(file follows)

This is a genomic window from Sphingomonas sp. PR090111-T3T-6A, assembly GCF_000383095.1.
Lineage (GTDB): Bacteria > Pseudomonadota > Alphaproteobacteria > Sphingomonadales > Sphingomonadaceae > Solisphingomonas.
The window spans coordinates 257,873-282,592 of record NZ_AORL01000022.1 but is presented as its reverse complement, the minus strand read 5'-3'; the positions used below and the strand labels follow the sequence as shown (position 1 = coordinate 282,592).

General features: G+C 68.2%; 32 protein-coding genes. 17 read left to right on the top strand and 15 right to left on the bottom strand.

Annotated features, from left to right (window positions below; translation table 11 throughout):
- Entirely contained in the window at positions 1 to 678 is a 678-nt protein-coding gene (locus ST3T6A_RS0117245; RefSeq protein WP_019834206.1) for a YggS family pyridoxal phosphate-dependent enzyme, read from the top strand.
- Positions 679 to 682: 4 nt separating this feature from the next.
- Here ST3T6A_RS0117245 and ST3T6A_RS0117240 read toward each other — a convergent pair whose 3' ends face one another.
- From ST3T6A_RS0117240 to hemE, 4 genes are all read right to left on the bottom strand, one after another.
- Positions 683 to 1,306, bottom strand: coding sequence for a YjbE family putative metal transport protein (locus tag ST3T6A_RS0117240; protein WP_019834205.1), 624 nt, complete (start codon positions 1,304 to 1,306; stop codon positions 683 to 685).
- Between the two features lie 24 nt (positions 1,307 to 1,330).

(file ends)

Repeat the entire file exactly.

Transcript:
This is a genomic window from Sphingomonas sp. PR090111-T3T-6A, assembly GCF_000383095.1.
Lineage (GTDB): Bacteria > Pseudomonadota > Alphaproteobacteria > Sphingomonadales > Sphingomonadaceae > Solisphingomonas.
The window spans coordinates 257,873-282,592 of record NZ_AORL01000022.1 but is presented as its reverse complement, the minus strand read 5'-3'; the positions used below and the strand labels follow the sequence as shown (position 1 = coordinate 282,592).

General features: G+C 68.2%; 32 protein-coding genes. 17 read left to right on the top strand and 15 right to left on the bottom strand.

Annotated features, from left to right (window positions below; translation table 11 throughout):
- Entirely contained in the window at positions 1 to 678 is a 678-nt protein-coding gene (locus ST3T6A_RS0117245; RefSeq protein WP_019834206.1) for a YggS family pyridoxal phosphate-dependent enzyme, read from the top strand.
- Positions 679 to 682: 4 nt separating this feature from the next.
- Here ST3T6A_RS0117245 and ST3T6A_RS0117240 read toward each other — a convergent pair whose 3' ends face one another.
- From ST3T6A_RS0117240 to hemE, 4 genes are all read right to left on the bottom strand, one after another.
- Positions 683 to 1,306, bottom strand: coding sequence for a YjbE family putative metal transport protein (locus tag ST3T6A_RS0117240; protein WP_019834205.1), 624 nt, complete (start codon positions 1,304 to 1,306; stop codon positions 683 to 685).
- Between the two features lie 24 nt (positions 1,307 to 1,330).